Friday, January 30, 2015

What's on my needles (week 50)

At The Knitting Garage

I finished yarn-bombing one of the door handles of the shop's front door :)
I think it looks rather cool; what do you think?
I wonder what to yarn bomb next.  Let me know if you have any suggestions or want to help :)

At Home

I knitted up a few more hearts for the garland I am making

But mainly I worked on a language challenge.

Geheimnisvoll/ Mysterious

First off you got to know that I left Germany 38 years ago at the age of 23.  I only went back exactly 1/2 dozen times since.  Two years ago when I visited my sister I bought a book with patterns written in German.  I thought it would be a nice challenge for me to see if I could still understand the knitting lingo in a pattern written in German.

Earlier this month when I went through a hat-knitting phase, I was drawn to one particular pattern which looks like it could belong in the 1920's.  The pattern is in the ravelry database, too, under the name "Geheimnisvoll" by Dagmar Bergk.  Click here to view:
So, long story short, when we thought that we were going to be snowed in last Tuesday, I got ready to knit up the pattern.  Since the storm did not hit us as hard as expected, I did take a little longer, but I finished the hat today and LOVE it. 
While working on the hat, I found out that the pattern is available in English under he name "Mysterious" by Dagmar Bergk in the book "Knit Hats Now".  Here is the ravelry link:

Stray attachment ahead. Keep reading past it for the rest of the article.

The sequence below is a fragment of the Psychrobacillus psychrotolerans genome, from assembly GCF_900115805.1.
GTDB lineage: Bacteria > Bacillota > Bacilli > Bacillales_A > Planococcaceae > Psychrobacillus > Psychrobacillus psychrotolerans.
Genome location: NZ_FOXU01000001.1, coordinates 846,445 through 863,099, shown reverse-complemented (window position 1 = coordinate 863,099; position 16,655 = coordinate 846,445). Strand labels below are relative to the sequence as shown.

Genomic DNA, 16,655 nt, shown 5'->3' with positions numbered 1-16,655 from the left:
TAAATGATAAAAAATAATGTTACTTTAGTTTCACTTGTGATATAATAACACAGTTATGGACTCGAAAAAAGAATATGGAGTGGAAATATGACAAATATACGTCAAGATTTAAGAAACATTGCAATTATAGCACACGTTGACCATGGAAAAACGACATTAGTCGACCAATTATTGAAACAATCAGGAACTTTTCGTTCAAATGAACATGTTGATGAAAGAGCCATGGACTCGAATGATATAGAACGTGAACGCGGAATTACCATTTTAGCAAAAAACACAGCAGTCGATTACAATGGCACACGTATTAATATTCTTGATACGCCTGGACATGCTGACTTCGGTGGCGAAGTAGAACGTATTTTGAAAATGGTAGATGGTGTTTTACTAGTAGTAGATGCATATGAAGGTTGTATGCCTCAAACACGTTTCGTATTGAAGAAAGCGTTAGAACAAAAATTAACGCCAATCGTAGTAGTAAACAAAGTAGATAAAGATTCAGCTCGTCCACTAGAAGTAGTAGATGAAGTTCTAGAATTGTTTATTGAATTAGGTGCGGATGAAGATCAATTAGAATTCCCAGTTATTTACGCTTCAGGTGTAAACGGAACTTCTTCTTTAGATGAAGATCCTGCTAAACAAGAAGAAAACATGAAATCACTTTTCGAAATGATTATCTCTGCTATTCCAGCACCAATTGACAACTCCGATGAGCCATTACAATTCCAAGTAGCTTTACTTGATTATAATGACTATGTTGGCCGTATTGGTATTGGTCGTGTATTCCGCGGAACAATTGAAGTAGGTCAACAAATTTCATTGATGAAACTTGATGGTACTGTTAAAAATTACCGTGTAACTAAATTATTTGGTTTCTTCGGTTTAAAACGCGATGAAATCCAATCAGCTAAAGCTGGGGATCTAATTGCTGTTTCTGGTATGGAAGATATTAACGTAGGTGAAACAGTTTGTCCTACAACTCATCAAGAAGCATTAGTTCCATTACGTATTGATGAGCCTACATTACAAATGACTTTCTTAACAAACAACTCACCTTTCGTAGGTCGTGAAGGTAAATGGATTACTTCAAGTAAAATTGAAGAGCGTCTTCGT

Most of my difficulties were language-based and if you are interested here are a few thoughts I had during the five days I worked on this hat:

Day one: In preparation for a major snowstorm I decided to make this hat to have something to do while staying at home and to challenge my language skills. I had bought the book last time when I was in Germany for just such purpose. This particular pattern was holding my attention with its gently curved “ear-flaps” and a 1920’s look about it.
I decided on the Cascade Superwash 128 as it gives me the right gauge, is soft, easy to take care of and relatively easy on my budget.
I started with the cabled cuff following the chart. I found that I was not careful enough knitting the stitches on the wrong side row especially after increasing. The M1L should be purled on the WS or the pattern does not emerge properly; had to rip out about 10 rows and re-start; looks much better now.